For those unfamiliar with ABC’s comedy The Middle, Sue Heck portrays a wonderfully tragic teenager who tries her hardest at everything, but is constantly rejected. Because she always pulls herself back up, the audience can’t help but root for her. She never gets what she ultimately wants, yet she finds the genuine happiness with whatever she winds up with. Her cheerfulness is annoyingly addictive. By the end of each episode, viewers actually believe that something extraordinary will happen to her. She is the quintessential beacon of hope that every mother dreams her daughter could be…if life resembled a thirty minute sitcom.
In reality, moms fear children like her. See, I know this because I live with a real Sue Heck. My daughter is fueled by her hopes and dreams. In her mind, her goals are always attainable, even if those goals involve opening the first ever dragon training school. When it comes to her own abilities, she doesn’t quite understand the word “can’t”. She is the most admirable ten year old little girl I’ve ever met.
(Insert record scratch here) Then there’s me-the realist. For the record, realists are not without hope. We are just better prepared for life’s onslaught of shitstorms. I am always aware of the equal possibility of success or failure in any given situation. But when my sweet daughter embarks on something new, failure does not exist…that is, until it does.
Because of my daughter’s loyalty to optimism, there have been a collection of gut-wrenching moments for me to endure over the years. With each disappointed smile she gives me when she doesn’t get the part in the play, the mom in me dies a little on the inside. With every “don’t worry mom, I bet I’ll make it next year”, my practical side gets nervous and internally whispers, “what if you don’t?” With the positive spin she puts on each disheartening outcome, the realist in me covertly cries for her, while the mom on the outside tries to match her enthusiasm for what’s next.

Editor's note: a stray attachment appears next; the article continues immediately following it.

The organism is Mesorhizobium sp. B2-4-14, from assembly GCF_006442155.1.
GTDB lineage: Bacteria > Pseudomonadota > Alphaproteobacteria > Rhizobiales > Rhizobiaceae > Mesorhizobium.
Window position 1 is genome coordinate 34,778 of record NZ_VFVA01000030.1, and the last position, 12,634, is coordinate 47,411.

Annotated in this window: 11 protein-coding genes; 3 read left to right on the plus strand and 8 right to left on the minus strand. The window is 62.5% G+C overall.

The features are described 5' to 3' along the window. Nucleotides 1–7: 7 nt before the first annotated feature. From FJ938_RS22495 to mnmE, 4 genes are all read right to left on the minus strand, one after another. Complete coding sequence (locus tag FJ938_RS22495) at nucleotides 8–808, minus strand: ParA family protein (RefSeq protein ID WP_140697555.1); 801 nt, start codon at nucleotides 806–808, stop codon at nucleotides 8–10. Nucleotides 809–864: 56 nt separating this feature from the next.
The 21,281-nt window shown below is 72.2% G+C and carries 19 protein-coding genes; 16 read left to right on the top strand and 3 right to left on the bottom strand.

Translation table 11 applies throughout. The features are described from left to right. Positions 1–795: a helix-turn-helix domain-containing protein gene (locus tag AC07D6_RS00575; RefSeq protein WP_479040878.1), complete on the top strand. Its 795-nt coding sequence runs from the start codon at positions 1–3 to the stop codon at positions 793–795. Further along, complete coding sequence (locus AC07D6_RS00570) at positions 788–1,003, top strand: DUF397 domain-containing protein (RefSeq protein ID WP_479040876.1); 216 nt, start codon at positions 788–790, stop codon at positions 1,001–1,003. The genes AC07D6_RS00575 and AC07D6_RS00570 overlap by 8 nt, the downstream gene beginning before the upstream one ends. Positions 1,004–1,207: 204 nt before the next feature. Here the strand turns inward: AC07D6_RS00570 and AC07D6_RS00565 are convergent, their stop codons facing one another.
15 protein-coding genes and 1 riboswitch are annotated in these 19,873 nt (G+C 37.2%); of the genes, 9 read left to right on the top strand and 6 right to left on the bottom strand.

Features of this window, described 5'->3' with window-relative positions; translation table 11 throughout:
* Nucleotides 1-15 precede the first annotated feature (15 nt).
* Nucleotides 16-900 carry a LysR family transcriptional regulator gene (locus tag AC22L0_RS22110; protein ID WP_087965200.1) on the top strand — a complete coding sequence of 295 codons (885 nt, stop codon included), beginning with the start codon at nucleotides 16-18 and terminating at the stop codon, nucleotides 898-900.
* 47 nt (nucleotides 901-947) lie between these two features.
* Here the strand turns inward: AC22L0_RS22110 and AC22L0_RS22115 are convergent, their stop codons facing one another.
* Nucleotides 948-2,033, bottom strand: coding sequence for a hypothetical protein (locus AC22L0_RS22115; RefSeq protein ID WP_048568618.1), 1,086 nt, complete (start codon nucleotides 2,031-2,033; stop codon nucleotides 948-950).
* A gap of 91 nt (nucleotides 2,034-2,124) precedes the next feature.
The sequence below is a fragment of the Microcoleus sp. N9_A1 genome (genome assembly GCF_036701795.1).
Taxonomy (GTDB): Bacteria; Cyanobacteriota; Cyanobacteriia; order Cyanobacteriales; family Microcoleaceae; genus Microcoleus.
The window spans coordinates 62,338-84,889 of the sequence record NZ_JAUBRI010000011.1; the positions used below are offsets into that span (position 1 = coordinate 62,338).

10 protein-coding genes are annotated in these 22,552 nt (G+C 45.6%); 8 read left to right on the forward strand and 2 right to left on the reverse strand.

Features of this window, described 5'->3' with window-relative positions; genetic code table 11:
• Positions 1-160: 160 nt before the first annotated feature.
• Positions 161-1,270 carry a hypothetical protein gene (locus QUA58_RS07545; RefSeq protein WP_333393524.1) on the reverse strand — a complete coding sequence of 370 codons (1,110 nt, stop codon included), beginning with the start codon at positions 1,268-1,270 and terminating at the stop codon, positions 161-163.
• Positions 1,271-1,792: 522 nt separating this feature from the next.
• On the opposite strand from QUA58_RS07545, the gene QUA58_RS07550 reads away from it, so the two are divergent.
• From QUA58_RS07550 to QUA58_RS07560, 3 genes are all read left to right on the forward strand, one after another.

She will never know about my anxiety each time I drop her off at an audition, or how I shed a few tears in the shower when she declares that she will keep trying until she gets it. My worry does not come from a lack of faith in her or an expectation of failure. Amazed by her continuously upbeat attitude, I fear that, eventually, the rejection will wear on her, giving her a reason to give up. I’m afraid that there may come a time when her ambition will be history, and the strong, positive little girl I know and love will have disappeared into a mini version of me-the realist.
I want her to hold on to the optimism, so that I can try to hold on with her. But if I can’t, she has at least shown me how to be happy with the unexpected mediocrity that life may hurl in my direction. She has taught me that it’s not really about the problems in life, but more about my reaction to the problems that will make the real difference.
I am grateful for my Sue Heck. And though, at times, her light may be too bright for me, I look forward to walking in her shadow with my sunglasses on.